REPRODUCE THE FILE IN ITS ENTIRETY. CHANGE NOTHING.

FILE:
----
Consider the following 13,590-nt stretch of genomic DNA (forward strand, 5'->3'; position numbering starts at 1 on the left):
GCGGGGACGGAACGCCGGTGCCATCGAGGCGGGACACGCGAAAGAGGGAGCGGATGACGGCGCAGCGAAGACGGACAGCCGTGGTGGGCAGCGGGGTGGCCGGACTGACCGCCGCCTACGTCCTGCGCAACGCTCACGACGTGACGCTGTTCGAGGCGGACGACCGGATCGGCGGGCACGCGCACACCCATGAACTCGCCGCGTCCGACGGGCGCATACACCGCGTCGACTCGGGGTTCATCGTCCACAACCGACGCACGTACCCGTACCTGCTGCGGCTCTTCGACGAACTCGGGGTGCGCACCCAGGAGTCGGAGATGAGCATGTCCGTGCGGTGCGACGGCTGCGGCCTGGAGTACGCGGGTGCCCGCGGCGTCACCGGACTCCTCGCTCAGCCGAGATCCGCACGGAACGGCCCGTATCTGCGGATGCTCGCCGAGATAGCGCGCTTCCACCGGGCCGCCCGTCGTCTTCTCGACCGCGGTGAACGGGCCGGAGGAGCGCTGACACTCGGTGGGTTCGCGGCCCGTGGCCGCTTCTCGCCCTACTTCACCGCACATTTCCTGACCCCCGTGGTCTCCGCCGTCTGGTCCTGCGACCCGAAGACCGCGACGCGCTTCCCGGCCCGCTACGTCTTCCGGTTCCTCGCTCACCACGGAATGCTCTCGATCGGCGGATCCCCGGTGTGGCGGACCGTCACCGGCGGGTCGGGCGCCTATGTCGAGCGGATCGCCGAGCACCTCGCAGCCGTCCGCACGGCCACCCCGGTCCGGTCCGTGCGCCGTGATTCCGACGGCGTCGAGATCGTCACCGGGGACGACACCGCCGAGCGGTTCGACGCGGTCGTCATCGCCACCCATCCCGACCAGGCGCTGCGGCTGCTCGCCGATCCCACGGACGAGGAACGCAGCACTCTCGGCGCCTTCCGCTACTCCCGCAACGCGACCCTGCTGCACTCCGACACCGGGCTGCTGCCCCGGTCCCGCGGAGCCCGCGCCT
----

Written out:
Consider the following 13,590-nt stretch of genomic DNA (forward strand, 5'->3'; position numbering starts at 1 on the left):
GCGGGGACGGAACGCCGGTGCCATCGAGGCGGGACACGCGAAAGAGGGAGCGGATGACGGCGCAGCGAAGACGGACAGCCGTGGTGGGCAGCGGGGTGGCCGGACTGACCGCCGCCTACGTCCTGCGCAACGCTCACGACGTGACGCTGTTCGAGGCGGACGACCGGATCGGCGGGCACGCGCACACCCATGAACTCGCCGCGTCCGACGGGCGCATACACCGCGTCGACTCGGGGTTCATCGTCCACAACCGACGCACGTACCCGTACCTGCTGCGGCTCTTCGACGAACTCGGGGTGCGCACCCAGGAGTCGGAGATGAGCATGTCCGTGCGGTGCGACGGCTGCGGCCTGGAGTACGCGGGTGCCCGCGGCGTCACCGGACTCCTCGCTCAGCCGAGATCCGCACGGAACGGCCCGTATCTGCGGATGCTCGCCGAGATAGCGCGCTTCCACCGGGCCGCCCGTCGTCTTCTCGACCGCGGTGAACGGGCCGGAGGAGCGCTGACACTCGGTGGGTTCGCGGCCCGTGGCCGCTTCTCGCCCTACTTCACCGCACATTTCCTGACCCCCGTGGTCTCCGCCGTCTGGTCCTGCGACCCGAAGACCGCGACGCGCTTCCCGGCCCGCTACGTCTTCCGGTTCCTCGCTCACCACGGAATGCTCTCGATCGGCGGATCCCCGGTGTGGCGGACCGTCACCGGCGGGTCGGGCGCCTATGTCGAGCGGATCGCCGAGCACCTCGCAGCCGTCCGCACGGCCACCCCGGTCCGGTCCGTGCGCCGTGATTCCGACGGCGTCGAGATCGTCACCGGGGACGACACCGCCGAGCGGTTCGACGCGGTCGTCATCGCCACCCATCCCGACCAGGCGCTGCGGCTGCTCGCCGATCCCACGGACGAGGAACGCAGCACTCTCGGCGCCTTCCGCTACTCCCGCAACGCGACCCTGCTGCACTCCGACACCGGGCTGCTGCCCCGGTCCCGCGGAGCCCGCGCCT